I can't say I am too clear about where I am at, other than I'll probably be having another MRI soon.
I have had a response to your questions from surgeon, as follows:
Q: What dose of anaesthetic and steroid was given and was this a “stronger” dose? - The two injections in the past have not affected the pain experienced when she sits down and this one did. Why? Also, why did the pain she gets when she sits down never go away after her hip arthroscopy?
A: 2ml Depo-medrol 80mg and 8ml of Marcaine. I wouldn’t call that a strong dose but a normal dose for a hip injection. I am not sure if Louisa is referring to the two previous hip injections that she has had in the past or to the hamstring injections. If she is referring to the hamstring injections then I would conclude that the hamstrings are not causing the problem. If I knew exactly why the original pain had never completely disappeared I would be able to treat it, but unfortunately her response is not a typical response that is seen in the majority of the hip arthroscopy patients with this type of pathology and therefore more difficult to pin down.
Q: Louisa’s range of motion is quite good. Would this be expected if she has developed scar tissue?
A: The number of patients that I have treated so far with adhesions post hip arthroscopy is very small. But in the group with this problem I didn’t feel that a reduction in ROM was the problem. Because we are talking about 1-2% of the hip arthroscopies as a group it is too small to see patterns and be able to identify possible causes for residual problems.
Q: The effect of the recent injection lasted no more than 4 hours. You said it would possibly last for 5-6 hours. Is this because Louisa’s pain is now so chronic and nothing will have a longer-lasting effect?
A: Each patient’s reaction to an anesthetic is individual. If I specify 5-6 hours then this means that this can be expected in the majority of patients, but it can last a shorter or longer amount of time as well and we have no way of knowing this with each patient. Chronic pain is unfortunately much more difficult to resolve because the permanent stimulus to the nerve roots telling the brain that there is pain might still continue even though the original problem has been solved.
Q: Louisa said that the injection took away the pain she feels when she sits down and was replaced by a sensation of deep-seated “itching” within her hip. Does this tell you anything?
A: It tells me that there could be an intra-articular cause which is at least partially responsible for her pain.
Q: Do you feel that Louisa has some residual impingement, or has she likely developed scar tissue?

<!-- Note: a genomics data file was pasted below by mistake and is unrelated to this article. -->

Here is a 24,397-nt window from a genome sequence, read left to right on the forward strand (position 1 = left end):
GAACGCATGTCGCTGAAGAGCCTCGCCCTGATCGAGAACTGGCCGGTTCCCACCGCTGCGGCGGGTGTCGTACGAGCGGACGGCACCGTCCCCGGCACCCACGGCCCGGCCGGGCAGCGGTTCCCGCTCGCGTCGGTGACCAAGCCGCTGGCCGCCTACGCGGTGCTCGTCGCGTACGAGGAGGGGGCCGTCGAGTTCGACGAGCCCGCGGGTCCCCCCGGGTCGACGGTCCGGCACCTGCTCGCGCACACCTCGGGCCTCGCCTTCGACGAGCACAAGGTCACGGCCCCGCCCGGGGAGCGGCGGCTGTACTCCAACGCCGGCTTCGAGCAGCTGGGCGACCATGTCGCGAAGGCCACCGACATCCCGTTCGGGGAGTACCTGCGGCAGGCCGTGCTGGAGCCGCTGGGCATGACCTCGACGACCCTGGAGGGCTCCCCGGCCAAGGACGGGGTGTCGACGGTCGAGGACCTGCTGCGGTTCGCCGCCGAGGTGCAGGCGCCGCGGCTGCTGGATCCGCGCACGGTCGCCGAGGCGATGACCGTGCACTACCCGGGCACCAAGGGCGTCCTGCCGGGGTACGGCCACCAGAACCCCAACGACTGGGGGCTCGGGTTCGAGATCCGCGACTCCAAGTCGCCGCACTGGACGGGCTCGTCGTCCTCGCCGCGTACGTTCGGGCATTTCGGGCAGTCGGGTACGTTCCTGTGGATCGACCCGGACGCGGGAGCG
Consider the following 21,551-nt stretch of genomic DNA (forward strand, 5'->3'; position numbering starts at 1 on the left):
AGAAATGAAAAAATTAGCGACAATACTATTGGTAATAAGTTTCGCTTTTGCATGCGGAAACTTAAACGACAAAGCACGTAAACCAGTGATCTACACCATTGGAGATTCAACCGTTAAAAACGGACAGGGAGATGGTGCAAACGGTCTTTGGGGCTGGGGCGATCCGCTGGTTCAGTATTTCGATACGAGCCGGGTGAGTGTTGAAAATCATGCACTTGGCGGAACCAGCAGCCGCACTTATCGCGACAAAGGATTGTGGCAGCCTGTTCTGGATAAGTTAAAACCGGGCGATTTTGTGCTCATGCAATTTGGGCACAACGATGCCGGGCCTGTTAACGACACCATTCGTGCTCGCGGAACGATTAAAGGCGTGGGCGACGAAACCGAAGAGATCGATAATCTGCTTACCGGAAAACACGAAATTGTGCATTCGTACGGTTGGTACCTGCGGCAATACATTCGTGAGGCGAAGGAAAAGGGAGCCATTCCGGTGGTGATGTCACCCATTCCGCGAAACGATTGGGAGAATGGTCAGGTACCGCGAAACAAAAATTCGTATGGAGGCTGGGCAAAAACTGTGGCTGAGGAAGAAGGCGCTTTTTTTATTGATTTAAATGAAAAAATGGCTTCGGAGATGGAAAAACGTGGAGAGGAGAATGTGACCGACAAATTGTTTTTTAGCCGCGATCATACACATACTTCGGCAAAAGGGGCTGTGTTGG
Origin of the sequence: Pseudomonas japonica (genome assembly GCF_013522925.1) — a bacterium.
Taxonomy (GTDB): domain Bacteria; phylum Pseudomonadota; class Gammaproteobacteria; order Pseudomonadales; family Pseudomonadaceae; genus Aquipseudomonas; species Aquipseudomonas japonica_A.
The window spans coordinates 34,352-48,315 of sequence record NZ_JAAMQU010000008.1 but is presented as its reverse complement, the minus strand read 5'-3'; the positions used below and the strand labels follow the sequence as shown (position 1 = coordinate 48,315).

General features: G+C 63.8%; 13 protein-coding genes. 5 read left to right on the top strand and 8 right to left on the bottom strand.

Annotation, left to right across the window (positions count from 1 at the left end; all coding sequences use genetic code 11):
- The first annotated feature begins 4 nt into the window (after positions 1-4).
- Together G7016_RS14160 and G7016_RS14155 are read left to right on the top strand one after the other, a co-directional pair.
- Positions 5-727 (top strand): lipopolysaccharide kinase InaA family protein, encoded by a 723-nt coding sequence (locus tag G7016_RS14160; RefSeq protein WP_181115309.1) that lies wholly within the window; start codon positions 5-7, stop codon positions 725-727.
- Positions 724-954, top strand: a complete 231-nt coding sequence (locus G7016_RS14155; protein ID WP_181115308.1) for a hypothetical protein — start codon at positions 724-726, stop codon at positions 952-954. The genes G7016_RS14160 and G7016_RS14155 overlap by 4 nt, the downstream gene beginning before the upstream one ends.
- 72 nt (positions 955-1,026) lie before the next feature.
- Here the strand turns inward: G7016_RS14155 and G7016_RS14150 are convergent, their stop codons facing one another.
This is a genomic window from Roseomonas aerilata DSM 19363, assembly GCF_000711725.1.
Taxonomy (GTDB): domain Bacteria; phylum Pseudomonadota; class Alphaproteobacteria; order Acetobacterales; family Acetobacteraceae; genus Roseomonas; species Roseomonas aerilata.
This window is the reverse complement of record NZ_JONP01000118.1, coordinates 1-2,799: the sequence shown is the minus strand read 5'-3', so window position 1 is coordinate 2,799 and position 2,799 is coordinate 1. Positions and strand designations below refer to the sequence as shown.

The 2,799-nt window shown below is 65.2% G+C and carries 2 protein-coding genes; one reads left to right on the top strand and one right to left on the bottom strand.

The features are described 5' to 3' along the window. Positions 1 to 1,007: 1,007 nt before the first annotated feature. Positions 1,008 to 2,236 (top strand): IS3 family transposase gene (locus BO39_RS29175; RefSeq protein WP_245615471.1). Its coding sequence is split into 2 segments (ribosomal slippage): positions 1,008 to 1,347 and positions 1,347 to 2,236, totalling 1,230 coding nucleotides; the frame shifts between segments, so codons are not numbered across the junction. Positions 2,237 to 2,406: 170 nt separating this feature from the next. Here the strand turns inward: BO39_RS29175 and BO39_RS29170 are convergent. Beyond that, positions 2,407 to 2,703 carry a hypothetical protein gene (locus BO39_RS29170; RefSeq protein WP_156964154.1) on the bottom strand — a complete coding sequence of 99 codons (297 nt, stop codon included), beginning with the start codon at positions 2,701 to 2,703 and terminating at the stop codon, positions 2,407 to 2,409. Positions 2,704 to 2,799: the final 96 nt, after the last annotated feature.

A: That I can’t answer at this moment. As I discussed with her, if we felt that the injection gave her a positive response (i.e. blocked the pain), which I think she has had, at least partially, it would probably be a good idea to re-scan her hip.
I would say that the diary of symptoms over the past week is what could be expected from the effect of the local anesthetic firstly, and then subsequently, when the steroid kicks in, her symptoms start to improve again.
Q: Louisa has noticed that her gluteus on the right side seems to increase and decrease in size and she is able to induce “impingement” symptoms in the right hip herself in some positions. Can you explain this?
A: What Louisa is able to induce is pain, but there is no evidence at present that this is “impingement” and this should not automatically be assumed.
Q: Louisa seems quite convinced that there is some residual impingement remaining. Is this a possibility?
A: We have discussed in clinic how I treat a pincer abnormality and I have confirmed that she doesn’t have a coxa profunda, which is the more global-type of over-coverage.
I assessed the zone where Louisa had a wave sign and then decompressed the acetabulum in the area of unstable cartilage followed by a labral repair. Assessment of the impingement is done dynamically during the operation.
Can there still be residual impingement? - nothing is impossible; however her outcome scores and assessment do show that she is deviating from the pattern that the standard group of patients with this type of pathology follow (call it disproportionate symptoms) and we therefore have to start to look realistically at would could be achieved with further surgery if permanent stimulus to the nerve roots continues.
I hope the above information is of some help. If you are amenable to a re-scan I can ask the MRI department to arrange an appointment with you. I know you said that you were not keen on another arthrogram, but your surgeon would not consider a second arthroscopy without a scan, as the results of the scan will be important in deciding further appropriate treatment options if something does show up. I understand it is difficult and frustrating for you not to have a definitive answer, but I think he has been as informative as he can at this stage. If you have a think about things over the weekend and let us know if you would like an MRI scan arranging.